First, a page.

A Dove of Peace

A rather beautiful creature has been seen at Sun Rising over the last few weeks of the Christmas period: a perfect white dove.  This little fellow has brought real delight, with many families telling me wonderful stories – of the dove sitting on the top of the roundhouse, or landing by a grave, or on the path before them.  In many ways, on cold grey difficult days, such a sight can seem magical, a sign of peace, a miracle.

White Dove on the Roundhouse

White Dove on the Roundhouse

You can see the dove puffed up here in the photograph, trying to keep out the cold.  Of course, this is not a wild bird.  There are a good few organisations that offer ‘dove release’ for special occasions; some use trained homing pigeons, strong birds in good condition which, when released, circle two or three times to get their bearings before heading straight home.  Others, however, are not so reputable.  This lovely white bird is the only survivor of three that were released at Sun Rising before Christmas, and I’m amazed that he is still alive.  Our birdfeeders are certainly helping, and perhaps the good will of all those who have seen him at Sun Rising, giving thanks for his calm quiet presence.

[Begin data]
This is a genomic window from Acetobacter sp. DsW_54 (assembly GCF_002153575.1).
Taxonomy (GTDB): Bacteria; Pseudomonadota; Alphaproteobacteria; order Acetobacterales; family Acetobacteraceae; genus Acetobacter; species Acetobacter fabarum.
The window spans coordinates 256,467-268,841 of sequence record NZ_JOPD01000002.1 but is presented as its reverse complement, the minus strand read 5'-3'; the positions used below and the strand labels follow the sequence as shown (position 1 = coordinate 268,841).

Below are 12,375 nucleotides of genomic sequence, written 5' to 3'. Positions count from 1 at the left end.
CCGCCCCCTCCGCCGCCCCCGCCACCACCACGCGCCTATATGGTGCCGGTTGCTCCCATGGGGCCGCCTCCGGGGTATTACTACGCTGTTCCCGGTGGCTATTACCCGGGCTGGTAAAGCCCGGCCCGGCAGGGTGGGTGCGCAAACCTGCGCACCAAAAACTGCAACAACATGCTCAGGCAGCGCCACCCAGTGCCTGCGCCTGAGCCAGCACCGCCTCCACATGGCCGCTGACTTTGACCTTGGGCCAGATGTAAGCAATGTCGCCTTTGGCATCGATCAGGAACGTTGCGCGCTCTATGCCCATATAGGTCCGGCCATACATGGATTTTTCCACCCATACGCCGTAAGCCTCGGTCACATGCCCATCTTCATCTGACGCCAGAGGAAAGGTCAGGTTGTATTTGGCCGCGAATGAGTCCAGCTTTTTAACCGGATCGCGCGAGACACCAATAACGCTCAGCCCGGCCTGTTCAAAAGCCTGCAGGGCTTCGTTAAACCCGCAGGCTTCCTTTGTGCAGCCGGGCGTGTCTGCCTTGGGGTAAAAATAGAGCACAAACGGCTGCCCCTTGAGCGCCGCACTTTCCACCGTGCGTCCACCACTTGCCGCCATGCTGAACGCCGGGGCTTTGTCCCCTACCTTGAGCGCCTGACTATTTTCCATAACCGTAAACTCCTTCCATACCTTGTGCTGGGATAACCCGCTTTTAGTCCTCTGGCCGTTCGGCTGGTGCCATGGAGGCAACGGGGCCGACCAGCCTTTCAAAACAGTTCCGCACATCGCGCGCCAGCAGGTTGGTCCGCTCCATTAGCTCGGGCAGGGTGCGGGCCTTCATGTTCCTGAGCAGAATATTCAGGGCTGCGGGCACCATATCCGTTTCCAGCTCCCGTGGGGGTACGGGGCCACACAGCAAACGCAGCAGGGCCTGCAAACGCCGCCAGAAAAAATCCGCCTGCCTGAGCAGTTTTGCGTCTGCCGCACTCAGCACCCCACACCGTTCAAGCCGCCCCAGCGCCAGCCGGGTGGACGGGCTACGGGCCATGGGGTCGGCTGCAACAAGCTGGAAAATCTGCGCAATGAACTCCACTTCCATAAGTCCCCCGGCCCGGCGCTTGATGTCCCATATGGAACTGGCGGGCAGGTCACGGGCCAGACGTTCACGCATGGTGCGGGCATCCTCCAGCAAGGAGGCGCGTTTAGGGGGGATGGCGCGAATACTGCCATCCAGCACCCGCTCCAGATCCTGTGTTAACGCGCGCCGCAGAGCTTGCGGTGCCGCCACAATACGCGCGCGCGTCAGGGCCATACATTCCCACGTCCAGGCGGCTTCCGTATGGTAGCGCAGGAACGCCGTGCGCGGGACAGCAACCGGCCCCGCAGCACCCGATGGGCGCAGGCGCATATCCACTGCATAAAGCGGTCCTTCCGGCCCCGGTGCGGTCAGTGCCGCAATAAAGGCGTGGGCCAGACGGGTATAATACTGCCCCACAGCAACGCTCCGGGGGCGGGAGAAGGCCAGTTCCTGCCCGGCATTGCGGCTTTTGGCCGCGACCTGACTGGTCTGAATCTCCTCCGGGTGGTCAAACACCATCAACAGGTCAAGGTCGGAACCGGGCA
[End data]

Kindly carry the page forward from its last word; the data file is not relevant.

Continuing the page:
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One Response to A Dove of Peace

  1. Emma says:

    Some have asked about the possible history of such a bird. The breeding of fancy pigeons is much like the development of garden plants or farm animals: the breeder will strive to produce a bird that has a particular kind of plumage, but there are no guarantees that a pair will breed true to type. The chicks that develop to look more like normal pigeons, the breeder will sell off cheap. If these doves were bought from a market, with no homing skills and indeed no home to return to, this may well be its first experience of real freedom. Perhaps it is not surprising that it looks so very pleased with itself and its new environment, for it has been through its own very real miracle.

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